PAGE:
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Coast Guard Commendation Medal


Obverse: The Coast Guard Commendation Medal is a bronze hexagon (one point up), 1-1/4 inches wide and 1-3/8 inches wide, point-to-point. In its center is the Coast Guard seal.

Reverse: The reverse contains a circle consisting of the word “AWARDED” at the top and “OUTSTANDING SERVICE” in the lower third, separated by laurel leaves. Inside the circle are the words “TO” and “FOR,” separated by a space for engraving the recipient’s name. The inscription is configured to read, “AWARDED TO [recipient’s name] FOR OUTSTANDING SERVICE.” The inscription describes the purpose of the award, and the laurel leaves represent achievement.

The ribbon consists of a field of myrtle green with one 3/32-inch white stripe in the center and a 3/16-inch white stripe situated 1/8 of an inch inside each edge of the ribbon.

See COMDTINST M1650.25D (Medals and Awards Manual).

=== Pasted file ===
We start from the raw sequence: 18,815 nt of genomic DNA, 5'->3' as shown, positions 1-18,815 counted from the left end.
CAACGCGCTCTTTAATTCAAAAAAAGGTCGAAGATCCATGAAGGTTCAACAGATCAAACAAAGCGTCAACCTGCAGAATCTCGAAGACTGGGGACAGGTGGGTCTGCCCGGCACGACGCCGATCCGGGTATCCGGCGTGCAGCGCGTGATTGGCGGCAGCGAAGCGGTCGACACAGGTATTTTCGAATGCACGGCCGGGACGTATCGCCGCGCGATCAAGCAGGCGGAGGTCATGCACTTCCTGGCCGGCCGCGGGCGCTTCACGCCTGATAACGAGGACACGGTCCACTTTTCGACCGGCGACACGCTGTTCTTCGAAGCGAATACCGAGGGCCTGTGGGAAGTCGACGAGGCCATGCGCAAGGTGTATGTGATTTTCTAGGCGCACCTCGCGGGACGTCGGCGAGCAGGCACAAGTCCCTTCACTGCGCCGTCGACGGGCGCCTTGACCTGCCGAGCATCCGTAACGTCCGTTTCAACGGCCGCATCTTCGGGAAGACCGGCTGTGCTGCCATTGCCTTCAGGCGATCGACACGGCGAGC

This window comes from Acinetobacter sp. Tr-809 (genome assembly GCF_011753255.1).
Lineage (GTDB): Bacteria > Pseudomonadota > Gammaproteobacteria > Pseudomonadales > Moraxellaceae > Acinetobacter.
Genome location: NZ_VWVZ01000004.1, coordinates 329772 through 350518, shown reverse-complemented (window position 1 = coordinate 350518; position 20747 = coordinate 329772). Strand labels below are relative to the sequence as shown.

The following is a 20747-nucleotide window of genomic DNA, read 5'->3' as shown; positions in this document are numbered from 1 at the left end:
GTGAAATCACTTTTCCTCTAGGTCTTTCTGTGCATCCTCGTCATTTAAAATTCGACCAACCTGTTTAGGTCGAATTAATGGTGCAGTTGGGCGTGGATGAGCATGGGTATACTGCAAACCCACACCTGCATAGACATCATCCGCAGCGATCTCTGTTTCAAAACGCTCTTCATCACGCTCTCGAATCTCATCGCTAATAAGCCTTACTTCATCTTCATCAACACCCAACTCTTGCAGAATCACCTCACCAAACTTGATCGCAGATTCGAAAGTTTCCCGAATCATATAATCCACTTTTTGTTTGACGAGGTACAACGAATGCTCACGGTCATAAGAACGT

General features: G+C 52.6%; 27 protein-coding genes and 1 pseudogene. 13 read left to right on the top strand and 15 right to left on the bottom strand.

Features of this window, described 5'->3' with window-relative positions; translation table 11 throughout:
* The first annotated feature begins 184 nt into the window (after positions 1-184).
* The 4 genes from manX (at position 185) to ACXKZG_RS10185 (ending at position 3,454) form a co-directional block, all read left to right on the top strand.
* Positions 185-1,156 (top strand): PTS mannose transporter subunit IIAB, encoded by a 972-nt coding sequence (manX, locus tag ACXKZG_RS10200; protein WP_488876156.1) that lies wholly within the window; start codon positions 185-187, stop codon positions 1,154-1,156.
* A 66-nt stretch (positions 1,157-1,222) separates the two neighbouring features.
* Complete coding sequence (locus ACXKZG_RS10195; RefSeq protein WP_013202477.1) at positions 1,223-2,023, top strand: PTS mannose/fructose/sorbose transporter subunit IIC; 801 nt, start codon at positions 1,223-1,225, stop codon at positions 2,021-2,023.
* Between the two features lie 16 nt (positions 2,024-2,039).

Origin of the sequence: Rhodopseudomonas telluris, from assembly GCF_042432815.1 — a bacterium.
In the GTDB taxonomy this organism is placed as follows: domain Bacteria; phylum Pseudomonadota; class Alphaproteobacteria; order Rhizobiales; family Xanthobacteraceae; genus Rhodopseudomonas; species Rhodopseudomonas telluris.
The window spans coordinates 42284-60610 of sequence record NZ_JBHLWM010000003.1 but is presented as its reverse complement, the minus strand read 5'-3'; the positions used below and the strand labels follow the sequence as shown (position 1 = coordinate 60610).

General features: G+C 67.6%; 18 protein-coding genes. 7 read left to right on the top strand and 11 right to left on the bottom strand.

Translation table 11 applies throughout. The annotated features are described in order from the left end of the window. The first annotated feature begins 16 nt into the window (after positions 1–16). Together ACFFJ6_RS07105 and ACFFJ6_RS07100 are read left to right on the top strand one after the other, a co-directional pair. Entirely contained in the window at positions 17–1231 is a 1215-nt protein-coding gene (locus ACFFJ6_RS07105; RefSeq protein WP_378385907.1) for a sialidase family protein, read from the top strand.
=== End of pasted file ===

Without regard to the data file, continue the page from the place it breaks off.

This award was initially established by the Commandant of the Coast Guard in August 1947 as the Coast Guard Commendation Ribbon. It was redesignated as the Coast Guard Commendation Medal in 1959. The medal was designed by Jay Morris and sculpted by Lewis King, Jr., both of the Army’s Institute of Heraldry. The Coast Guard Commendation Medal Armed Forces, serving in any capacity with the Coast Guard, for meritorious service resulting in unusual and outstanding achievement rendered while the Coast Guard is serving under Department of Homeland Security jurisdiction. To merit this award, the acts or services must be accomplished or performed in a manner above that normally expected and must be sufficient to distinguish the individual above others of comparable grade or rating who perform similar services.

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